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Reason's Round-Up Posted about 5 years ago

Toby Flood or Jonny Wilkinson?

Who would you trust going into a big World Cup match, Toby Flood or Jonny Wilkinson? On Saturday against Wales Wilkinson dropped a goal off each foot and set up a try with a sublime piece of timing. Wilkinson is still rated by Mr Carter as one of the two best fly-halves he has played against.

The first point to make is that England’s pool is a far from foregone conclusion. The second is that pragmatists win World Cups. There was no more pragmatic soul as a player than Martin Johnson but, ignoring his apparent desire to wipe centre three quarter play off the face of the planet, I suspect that the gruff one is capable of romantic flights of fancy. And that means Flood.

Johnson said at the weekend: “Jonny doesn’t have to prove anything to me. We know he can start a test match. It’s just a question of which way we want to go.” Apologies for wasting your time with yet another worthless soundbite. Much sometimes talks like the minister of communications for a totalitarian regime.

If Johnson really wants to represent the people, I suspect he needs to start with Jonny.

Who is going to lead England?

The fly-half question is not Johnson’s only major issue ahead of the World Cup. Who is going to lead England? Johnson’s first choice – Steve Borthwick – has already been a very predictable faller. Lewis Moody is injury prone. Mike Tindall is not sure of his place. Nick Easter can rub some up the wrong way. It’s a problem without an obvious solution.

Feeling fit in Wales

Jamie Roberts, the Wales centre, said after the England game: “We were certainly the fitter team come the end of the match. To come back from where we did and almost clinch it showed we are a strong side.”

I am not sure what Serge Blanco and John Kirwan, men who liked a long smoke after the match, might make of such a boast. Or the survivors of the South African boot camp in 2003. Or Barry John, a Welsh genius who preferred to make others run around and look foolish.

Plumbing Scottish depths

Scotland coach Andy Robinson has defended his team’s abbreviated preparation for the World Cup by saying: “I find when you’re playing tests that you’re out of control with some of the hits that are going on so I’m very happy with just having two games.” He might have added that Scotland are not blessed with the depth of squad cover that other nations have.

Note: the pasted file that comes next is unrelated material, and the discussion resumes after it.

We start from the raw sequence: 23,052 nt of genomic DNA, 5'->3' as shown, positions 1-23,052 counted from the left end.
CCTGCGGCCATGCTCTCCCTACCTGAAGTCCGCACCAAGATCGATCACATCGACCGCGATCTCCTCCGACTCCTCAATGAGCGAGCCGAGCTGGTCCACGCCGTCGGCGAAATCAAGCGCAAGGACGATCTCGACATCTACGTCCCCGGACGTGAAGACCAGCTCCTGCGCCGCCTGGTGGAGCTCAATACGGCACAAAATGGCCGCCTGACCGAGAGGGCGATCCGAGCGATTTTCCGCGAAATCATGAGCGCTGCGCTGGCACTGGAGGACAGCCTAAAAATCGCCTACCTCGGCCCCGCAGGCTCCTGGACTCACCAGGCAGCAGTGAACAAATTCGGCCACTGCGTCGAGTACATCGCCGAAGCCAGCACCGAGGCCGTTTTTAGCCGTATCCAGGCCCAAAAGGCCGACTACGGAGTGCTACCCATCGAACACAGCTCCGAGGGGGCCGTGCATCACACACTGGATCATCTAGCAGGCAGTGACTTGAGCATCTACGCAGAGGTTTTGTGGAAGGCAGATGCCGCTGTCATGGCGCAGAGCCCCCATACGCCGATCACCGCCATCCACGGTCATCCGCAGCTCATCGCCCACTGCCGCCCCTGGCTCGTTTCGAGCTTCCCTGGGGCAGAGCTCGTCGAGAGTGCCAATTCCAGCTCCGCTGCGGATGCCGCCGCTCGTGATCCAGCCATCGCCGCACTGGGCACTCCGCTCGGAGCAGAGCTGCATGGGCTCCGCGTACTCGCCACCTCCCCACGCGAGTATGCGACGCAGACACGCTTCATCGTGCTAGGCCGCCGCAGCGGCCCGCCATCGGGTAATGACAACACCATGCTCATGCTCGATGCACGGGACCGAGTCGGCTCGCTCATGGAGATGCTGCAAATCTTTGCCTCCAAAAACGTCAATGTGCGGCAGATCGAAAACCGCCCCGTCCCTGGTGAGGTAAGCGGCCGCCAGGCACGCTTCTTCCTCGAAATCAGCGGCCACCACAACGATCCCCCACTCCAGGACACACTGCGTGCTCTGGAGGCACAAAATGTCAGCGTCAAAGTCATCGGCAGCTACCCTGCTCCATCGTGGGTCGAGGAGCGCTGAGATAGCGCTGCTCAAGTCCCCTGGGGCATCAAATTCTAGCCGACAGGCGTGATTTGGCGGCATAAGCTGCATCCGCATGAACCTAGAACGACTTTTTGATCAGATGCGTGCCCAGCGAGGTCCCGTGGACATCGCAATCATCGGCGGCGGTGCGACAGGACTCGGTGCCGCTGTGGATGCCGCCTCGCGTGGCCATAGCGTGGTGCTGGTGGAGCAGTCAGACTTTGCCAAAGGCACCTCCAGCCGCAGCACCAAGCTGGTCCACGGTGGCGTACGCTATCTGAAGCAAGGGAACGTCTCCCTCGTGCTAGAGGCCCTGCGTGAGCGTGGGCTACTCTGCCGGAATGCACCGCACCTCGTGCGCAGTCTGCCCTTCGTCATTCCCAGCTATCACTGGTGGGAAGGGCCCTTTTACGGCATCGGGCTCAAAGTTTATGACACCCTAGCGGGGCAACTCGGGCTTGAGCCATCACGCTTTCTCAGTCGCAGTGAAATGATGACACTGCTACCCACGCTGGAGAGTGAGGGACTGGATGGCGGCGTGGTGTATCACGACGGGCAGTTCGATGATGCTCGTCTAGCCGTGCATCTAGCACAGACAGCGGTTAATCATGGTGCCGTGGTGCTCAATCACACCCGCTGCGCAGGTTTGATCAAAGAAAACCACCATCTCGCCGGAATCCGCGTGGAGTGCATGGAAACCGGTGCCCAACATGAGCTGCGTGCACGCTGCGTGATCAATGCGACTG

Dwyer get stuck in

1991 World Cup winning coach Bob Dwyer has panned the Wallabies for their performance against the All Backs. Dwyer described Quade Cooper as New Zealand’s best defender, criticised Australia’s lateral running lines and wondered why only one team were up for the big hits in the opening 20 minutes. Dwyer demanded more enthusiasm, commitment and urgency and some decent running lines in the backs.

It doesn’t matter if you’re black or white

It seems that the only things the All Blacks have to worry about at the moment are their shirts. The ridiculous price of the new strip – which can be purchased at half the cost online in America – has prompted one major store into threatening to return them to the manufacturers. They may be super skin tight, but that hasn’t stopped them being a rip off.

Maybe prime minister Key would be better off questioning such commercial opportunism, rather than accusing England of being a bunch of wannabes for wearing black. It was an extraordinarily demeaning statement for a prime minister to make. Such is the modern political clamour to be populist. Does Mr Key not know that the All Blacks away strip is white?

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Mark Reason has been a sports journalist for over 25 years. He currently works for Fairfax Media and will also be part of the Telegraph's World Cup team and a regular panellist on Radio New Zealand during the World Cup. He has covered every Rugby World Cup since 1991, the 2000 and 2008 Olympics, over 40 golf major championships, the FA Cup final, the Epsom Derby and a lot of other stuff he can't remember. Mark emigrated to New Zealand in 2010 having spent over 20 years covering sport for the Telegraph and Sunday Times in Britain.

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